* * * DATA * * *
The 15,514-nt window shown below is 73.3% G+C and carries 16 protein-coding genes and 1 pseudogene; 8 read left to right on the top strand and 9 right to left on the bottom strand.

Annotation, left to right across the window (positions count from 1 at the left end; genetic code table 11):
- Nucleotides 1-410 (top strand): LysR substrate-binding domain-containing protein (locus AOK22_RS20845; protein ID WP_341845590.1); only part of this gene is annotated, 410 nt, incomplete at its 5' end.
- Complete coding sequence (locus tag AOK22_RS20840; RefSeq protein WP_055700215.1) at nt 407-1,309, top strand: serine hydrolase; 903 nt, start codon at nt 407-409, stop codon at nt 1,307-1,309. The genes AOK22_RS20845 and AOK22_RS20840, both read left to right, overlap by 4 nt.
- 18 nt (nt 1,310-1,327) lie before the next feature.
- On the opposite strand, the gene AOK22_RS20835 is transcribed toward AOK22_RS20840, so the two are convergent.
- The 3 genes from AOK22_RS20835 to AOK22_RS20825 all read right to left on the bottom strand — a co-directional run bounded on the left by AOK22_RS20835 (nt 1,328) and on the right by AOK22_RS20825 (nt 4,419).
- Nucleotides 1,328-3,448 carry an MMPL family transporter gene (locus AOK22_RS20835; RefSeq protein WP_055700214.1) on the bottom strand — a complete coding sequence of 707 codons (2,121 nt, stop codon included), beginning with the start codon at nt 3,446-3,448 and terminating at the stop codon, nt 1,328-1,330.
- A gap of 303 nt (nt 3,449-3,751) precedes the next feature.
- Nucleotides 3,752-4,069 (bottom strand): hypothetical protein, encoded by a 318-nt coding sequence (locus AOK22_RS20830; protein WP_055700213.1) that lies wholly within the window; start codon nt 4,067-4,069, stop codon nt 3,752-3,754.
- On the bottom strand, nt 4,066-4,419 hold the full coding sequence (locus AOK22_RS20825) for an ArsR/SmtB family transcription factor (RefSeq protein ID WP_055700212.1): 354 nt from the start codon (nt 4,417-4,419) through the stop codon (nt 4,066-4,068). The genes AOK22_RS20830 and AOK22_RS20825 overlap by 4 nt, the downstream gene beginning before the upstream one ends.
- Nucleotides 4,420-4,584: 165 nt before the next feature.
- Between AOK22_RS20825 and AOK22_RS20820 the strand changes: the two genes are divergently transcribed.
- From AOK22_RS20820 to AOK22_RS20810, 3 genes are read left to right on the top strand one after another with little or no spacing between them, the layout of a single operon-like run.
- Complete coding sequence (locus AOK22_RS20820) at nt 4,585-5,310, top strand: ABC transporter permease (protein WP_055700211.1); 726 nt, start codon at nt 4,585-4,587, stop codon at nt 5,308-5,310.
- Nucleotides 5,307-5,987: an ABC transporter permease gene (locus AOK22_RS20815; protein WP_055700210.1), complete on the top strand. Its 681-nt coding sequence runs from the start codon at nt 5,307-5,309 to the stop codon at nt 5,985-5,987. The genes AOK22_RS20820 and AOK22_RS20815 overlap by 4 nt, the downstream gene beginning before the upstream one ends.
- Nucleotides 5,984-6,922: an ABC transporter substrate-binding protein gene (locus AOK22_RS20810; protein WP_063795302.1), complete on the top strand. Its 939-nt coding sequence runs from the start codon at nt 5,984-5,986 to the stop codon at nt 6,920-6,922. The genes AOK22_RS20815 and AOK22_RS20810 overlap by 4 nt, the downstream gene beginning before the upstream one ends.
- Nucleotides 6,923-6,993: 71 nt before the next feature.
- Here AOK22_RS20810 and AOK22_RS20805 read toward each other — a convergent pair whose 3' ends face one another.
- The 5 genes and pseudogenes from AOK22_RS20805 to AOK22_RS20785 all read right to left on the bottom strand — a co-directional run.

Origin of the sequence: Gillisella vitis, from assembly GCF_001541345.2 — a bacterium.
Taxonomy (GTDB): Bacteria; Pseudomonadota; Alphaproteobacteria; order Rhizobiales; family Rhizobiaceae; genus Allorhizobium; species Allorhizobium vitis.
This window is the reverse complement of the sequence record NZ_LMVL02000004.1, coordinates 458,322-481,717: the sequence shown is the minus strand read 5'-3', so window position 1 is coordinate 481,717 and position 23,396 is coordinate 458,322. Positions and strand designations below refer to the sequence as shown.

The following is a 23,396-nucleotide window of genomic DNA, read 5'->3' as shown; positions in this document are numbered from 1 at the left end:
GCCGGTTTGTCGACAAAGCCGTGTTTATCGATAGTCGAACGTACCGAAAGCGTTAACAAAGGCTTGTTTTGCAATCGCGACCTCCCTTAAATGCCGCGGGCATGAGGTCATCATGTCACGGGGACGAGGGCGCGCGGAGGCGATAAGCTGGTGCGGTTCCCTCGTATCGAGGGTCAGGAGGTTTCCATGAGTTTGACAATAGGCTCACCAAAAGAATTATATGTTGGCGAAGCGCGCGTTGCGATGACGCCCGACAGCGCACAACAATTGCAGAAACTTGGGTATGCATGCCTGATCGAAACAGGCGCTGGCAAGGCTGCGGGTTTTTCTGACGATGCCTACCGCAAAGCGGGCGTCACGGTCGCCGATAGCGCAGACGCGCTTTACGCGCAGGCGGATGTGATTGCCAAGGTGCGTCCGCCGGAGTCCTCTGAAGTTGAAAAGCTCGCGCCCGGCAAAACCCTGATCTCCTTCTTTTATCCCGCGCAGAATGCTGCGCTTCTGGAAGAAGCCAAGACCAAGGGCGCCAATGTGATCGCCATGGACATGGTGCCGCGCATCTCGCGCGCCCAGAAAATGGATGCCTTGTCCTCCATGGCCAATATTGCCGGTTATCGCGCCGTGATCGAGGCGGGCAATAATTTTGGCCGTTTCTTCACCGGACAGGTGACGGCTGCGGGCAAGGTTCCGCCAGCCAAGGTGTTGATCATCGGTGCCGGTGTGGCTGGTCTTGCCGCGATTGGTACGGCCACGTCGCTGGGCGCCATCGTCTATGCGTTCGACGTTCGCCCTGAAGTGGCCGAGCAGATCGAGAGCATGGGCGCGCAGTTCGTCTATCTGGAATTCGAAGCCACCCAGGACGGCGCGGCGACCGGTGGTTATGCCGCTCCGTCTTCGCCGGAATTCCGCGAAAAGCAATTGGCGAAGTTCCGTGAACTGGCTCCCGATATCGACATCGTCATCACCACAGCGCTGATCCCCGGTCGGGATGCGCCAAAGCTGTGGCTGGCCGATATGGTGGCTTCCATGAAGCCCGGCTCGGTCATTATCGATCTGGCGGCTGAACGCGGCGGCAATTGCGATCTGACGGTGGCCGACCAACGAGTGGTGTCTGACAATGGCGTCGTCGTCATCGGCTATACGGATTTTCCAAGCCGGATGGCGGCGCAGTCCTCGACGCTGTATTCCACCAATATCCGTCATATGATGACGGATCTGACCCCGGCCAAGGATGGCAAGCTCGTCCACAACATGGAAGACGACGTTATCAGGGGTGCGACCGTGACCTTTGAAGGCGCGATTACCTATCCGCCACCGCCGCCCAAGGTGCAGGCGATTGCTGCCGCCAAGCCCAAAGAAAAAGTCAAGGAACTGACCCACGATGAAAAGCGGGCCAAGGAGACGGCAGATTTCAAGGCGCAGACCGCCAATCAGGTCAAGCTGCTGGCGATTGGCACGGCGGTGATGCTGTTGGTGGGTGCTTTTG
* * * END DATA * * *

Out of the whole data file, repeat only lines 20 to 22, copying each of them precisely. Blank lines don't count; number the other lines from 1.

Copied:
- The 5 genes and pseudogenes from AOK22_RS20805 to AOK22_RS20785 all read right to left on the bottom strand — a co-directional run.

Origin of the sequence: Gillisella vitis, from assembly GCF_001541345.2 — a bacterium.
Taxonomy (GTDB): Bacteria; Pseudomonadota; Alphaproteobacteria; order Rhizobiales; family Rhizobiaceae; genus Allorhizobium; species Allorhizobium vitis.